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The 2013 federal election: What you need to know

Sarah Megginson is a freelance writer, journalist and editor. She currently edits Ultimate, Australia's highest-circulating entertainment magazine available nationally through Sanity stores and writes for magazines including Cosmopolitan...

What you need to know

From SheKnows Australia
When Prime Minister Julia Gillard announced the next federal election for Sept. 14, 2013, she promised that she wasn’t announcing the date early to start the nation's “longest election campaign". Although that remains to be seen, here’s what you need to know before political campaigning gets into full swing.

What you need to know

When Prime Minister Julia Gillard announced the next federal election for Sept. 14, 2013, she promised that she wasn’t announcing the date early to start the nation's “longest election campaign". Although that remains to be seen, here’s what you need to know before political campaigning gets into full swing.

2013 Federal Election Infographic

When is the election?

The election has been called for Sept. 14, 2013. Although the date has been set, it could possibly change, but this is unlikely. The latest possible date the next federal election could be held is Saturday Nov. 30, 2013.

The last time Julia Gillard called an election was on July 17, 2010, and she set the date for Aug. 21, 2010 – a little over a month later. This time around, she has given voters seven and a half months notice. Why the swift turnaround three years ago and the delay today?

The answer is political, of course. Back in 2010, Gillard was keen to pounce on Labor's rise in the polls after she wrestled the leadership from ousted prime minister, Kevin Rudd. More than two years later, she sees no need to rush and says she announced the election date early in an effort to dispel media speculation.

"I can act to clear away the carry-on that comes with speculation about when the election will be held," she said.

“And I can create an environment in which the nation's eyes are more easily focused on the policies, not the petty politics. I can act so Australia's Parliament and government serves their full three-year-term."

Will you be voting for the next Prime Minister?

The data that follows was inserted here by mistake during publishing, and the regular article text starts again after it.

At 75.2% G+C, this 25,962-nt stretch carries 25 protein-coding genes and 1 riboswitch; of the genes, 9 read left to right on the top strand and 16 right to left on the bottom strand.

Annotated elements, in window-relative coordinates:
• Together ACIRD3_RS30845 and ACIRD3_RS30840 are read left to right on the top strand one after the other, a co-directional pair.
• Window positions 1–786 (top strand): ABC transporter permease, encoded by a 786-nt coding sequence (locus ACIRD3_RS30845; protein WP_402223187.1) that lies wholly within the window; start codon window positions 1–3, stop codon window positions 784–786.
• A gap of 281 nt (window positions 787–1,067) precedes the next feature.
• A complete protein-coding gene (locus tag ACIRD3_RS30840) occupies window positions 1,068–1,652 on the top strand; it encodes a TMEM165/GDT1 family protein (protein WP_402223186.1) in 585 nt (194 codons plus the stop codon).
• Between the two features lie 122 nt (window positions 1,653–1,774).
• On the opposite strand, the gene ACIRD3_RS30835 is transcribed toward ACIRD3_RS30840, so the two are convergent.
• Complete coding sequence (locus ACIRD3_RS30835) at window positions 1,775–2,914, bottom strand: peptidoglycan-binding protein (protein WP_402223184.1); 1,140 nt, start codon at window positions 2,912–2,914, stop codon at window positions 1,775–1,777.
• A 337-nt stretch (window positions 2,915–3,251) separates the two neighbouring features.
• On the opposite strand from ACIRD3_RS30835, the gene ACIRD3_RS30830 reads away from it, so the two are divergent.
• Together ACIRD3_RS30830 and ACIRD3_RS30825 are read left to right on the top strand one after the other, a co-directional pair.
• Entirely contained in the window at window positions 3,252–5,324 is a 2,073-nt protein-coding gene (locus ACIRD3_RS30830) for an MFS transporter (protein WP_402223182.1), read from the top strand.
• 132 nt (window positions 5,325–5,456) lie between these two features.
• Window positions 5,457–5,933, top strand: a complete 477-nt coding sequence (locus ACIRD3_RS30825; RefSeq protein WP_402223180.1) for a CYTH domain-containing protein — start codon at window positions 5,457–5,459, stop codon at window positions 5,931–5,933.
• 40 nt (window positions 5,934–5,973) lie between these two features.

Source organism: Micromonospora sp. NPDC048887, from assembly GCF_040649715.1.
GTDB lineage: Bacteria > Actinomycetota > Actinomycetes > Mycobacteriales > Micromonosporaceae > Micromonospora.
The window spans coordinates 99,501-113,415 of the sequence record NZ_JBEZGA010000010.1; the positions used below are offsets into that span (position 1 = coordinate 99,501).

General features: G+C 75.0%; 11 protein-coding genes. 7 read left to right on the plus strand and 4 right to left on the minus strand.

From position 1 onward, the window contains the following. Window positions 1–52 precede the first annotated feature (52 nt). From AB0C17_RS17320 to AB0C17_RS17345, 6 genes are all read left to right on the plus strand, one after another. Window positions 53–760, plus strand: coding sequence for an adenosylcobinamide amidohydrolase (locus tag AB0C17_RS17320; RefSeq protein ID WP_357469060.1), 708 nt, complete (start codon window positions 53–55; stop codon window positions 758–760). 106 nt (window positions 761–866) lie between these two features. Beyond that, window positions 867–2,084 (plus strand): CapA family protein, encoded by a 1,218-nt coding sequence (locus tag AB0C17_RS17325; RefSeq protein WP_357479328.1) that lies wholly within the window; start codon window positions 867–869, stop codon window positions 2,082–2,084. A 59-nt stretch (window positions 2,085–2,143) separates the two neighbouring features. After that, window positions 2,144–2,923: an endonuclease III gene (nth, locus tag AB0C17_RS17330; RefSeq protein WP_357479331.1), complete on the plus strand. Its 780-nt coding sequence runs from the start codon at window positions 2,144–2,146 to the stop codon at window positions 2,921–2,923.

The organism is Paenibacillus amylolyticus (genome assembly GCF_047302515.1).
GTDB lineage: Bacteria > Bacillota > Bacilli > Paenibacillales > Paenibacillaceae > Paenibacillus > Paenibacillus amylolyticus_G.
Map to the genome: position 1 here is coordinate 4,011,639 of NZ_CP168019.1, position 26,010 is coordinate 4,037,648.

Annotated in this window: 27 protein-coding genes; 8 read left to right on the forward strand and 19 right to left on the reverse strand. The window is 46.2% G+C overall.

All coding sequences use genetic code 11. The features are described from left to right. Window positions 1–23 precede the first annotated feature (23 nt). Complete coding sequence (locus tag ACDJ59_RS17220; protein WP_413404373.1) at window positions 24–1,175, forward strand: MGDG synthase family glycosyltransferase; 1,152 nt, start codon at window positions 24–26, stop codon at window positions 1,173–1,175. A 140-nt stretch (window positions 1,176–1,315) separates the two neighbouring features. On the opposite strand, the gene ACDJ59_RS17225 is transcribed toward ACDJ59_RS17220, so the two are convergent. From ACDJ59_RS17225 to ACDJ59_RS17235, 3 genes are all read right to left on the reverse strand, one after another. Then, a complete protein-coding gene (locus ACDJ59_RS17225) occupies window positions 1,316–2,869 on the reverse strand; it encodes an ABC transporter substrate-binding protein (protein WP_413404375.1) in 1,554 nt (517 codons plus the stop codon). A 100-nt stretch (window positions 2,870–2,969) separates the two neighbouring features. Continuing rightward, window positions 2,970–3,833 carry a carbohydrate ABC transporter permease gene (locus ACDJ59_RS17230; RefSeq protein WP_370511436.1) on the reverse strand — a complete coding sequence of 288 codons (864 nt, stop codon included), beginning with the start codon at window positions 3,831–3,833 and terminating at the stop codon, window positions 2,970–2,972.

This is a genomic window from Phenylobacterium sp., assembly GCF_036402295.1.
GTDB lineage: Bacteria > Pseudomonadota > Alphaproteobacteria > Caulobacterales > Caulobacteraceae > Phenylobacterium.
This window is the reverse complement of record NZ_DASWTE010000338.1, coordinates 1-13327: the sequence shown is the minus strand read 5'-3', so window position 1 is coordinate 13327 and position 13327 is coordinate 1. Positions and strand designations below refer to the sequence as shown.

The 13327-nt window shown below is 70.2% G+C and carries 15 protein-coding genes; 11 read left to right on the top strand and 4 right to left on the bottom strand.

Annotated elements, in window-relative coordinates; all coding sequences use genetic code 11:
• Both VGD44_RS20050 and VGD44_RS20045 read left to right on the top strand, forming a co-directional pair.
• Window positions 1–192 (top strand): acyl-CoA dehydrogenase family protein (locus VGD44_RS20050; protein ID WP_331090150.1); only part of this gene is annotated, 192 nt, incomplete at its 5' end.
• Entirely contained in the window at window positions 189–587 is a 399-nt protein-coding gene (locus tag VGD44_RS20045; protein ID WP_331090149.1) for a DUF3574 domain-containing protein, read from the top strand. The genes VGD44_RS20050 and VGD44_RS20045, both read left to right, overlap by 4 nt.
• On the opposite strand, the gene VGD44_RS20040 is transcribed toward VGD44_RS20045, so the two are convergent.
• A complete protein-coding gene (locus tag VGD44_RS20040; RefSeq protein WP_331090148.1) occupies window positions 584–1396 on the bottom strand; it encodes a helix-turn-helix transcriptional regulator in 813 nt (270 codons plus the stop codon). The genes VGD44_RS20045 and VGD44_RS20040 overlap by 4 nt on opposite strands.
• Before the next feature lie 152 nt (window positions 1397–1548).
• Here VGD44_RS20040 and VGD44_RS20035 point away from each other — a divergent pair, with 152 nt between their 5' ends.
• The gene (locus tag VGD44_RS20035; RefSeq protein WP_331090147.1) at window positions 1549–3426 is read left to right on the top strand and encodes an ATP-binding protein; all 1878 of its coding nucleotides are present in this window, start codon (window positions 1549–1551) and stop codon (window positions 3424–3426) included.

In a nutshell, no. You are not electing a leader, you are electing a parliament.

Collectively, we are voting in the 2013 Australian federal election for 150 individual contests around the country to represent us as part of the 44th Parliament of Australia.

Who you will be eligible to vote for depends on where you live. For instance, current PM Julia Gillard holds the seat of Lalor in Werribee, Victoria.

The leader of each party is up for the top job of prime minister.

Each politician can represent one of any number of parties, including the two primary contenders:

Or one of the smaller parties:

  • Greens: Formed in 1992, the Australian Greens cite four core values: ecological sustainability, social justice, grassroots democracy and peace and non-violence. Led by Christine Milne.
  • Nationals: Traditionally representing graziers, farmers and rural voters generally, the National Party's federal parliamentary leader is Warren Truss.
  • Family First: A socially conservative party that believes in strong family values, based on Christian ethics. Family First has no federal representative.
  • Bob Katter’s Australian Party: Bob Katter’s party, based on the idea that Australia was founded on Christian principles and a responsibility to one’s fellow man. Bob Katter is the federal representative.

How does your vote count?

You will vote for people to represent you in Parliament’s House of Representatives and Senate. The party that controls the House is the winner of the election; it forms the next government and its leader becomes prime minister.

The Senate was set up to keep an eye on the government. It is rare for one party to control both the House of Representatives and the Senate, which means that to get things done, most issues must be negotiated in the Senate.

Do you have to vote?

Voting is compulsory in Australia and you can be fined for not voting. You can also be fined for not being on the electoral roll. It’s your responsibility to ensure that you’re enrolled for the correct location: Visit the Australia Electoral Commission to ensure your details are up to date.

STAY TUNED: SheKnows Australia aims to be your number one source for federal election coverage, keeping you in the know and explaining the policies that matter to you! So tell us: What do you want to know about the election as we approach Sept. 14, 2013?

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